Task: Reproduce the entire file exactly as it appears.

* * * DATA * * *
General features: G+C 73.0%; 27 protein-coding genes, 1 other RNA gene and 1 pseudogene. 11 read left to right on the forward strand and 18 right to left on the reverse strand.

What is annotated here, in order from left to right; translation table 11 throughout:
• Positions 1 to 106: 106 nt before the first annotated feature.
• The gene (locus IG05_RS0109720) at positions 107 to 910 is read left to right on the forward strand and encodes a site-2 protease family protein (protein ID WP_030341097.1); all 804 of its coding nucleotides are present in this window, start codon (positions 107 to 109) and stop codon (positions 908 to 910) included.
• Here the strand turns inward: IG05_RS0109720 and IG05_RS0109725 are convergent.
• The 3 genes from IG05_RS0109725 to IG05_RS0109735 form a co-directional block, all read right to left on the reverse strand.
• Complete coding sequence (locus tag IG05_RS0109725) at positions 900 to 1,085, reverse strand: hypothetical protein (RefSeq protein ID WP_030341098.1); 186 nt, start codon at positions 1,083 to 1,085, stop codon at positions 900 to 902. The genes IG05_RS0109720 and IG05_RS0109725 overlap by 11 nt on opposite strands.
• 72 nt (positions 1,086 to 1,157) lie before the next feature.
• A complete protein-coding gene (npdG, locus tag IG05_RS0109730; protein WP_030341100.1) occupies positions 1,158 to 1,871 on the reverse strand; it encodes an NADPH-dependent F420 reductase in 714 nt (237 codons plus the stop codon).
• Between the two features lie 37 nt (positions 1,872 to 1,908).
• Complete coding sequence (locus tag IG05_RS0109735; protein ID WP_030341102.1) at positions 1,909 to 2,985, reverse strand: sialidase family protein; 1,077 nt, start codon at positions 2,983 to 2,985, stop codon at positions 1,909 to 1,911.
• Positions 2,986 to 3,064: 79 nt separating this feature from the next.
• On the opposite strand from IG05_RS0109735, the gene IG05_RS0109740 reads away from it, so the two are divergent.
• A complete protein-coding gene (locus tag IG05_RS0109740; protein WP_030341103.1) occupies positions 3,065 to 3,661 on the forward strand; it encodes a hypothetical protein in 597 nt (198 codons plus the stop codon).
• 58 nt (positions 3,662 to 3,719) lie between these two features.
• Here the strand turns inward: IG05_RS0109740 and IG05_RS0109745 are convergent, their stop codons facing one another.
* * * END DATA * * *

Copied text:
General features: G+C 73.0%; 27 protein-coding genes, 1 other RNA gene and 1 pseudogene. 11 read left to right on the forward strand and 18 right to left on the reverse strand.

What is annotated here, in order from left to right; translation table 11 throughout:
• Positions 1 to 106: 106 nt before the first annotated feature.
• The gene (locus IG05_RS0109720) at positions 107 to 910 is read left to right on the forward strand and encodes a site-2 protease family protein (protein ID WP_030341097.1); all 804 of its coding nucleotides are present in this window, start codon (positions 107 to 109) and stop codon (positions 908 to 910) included.
• Here the strand turns inward: IG05_RS0109720 and IG05_RS0109725 are convergent.
• The 3 genes from IG05_RS0109725 to IG05_RS0109735 form a co-directional block, all read right to left on the reverse strand.
• Complete coding sequence (locus tag IG05_RS0109725) at positions 900 to 1,085, reverse strand: hypothetical protein (RefSeq protein ID WP_030341098.1); 186 nt, start codon at positions 1,083 to 1,085, stop codon at positions 900 to 902. The genes IG05_RS0109720 and IG05_RS0109725 overlap by 11 nt on opposite strands.
• 72 nt (positions 1,086 to 1,157) lie before the next feature.
• A complete protein-coding gene (npdG, locus tag IG05_RS0109730; protein WP_030341100.1) occupies positions 1,158 to 1,871 on the reverse strand; it encodes an NADPH-dependent F420 reductase in 714 nt (237 codons plus the stop codon).
• Between the two features lie 37 nt (positions 1,872 to 1,908).
• Complete coding sequence (locus tag IG05_RS0109735; protein ID WP_030341102.1) at positions 1,909 to 2,985, reverse strand: sialidase family protein; 1,077 nt, start codon at positions 2,983 to 2,985, stop codon at positions 1,909 to 1,911.
• Positions 2,986 to 3,064: 79 nt separating this feature from the next.
• On the opposite strand from IG05_RS0109735, the gene IG05_RS0109740 reads away from it, so the two are divergent.
• A complete protein-coding gene (locus tag IG05_RS0109740; protein WP_030341103.1) occupies positions 3,065 to 3,661 on the forward strand; it encodes a hypothetical protein in 597 nt (198 codons plus the stop codon).
• 58 nt (positions 3,662 to 3,719) lie between these two features.
• Here the strand turns inward: IG05_RS0109740 and IG05_RS0109745 are convergent, their stop codons facing one another.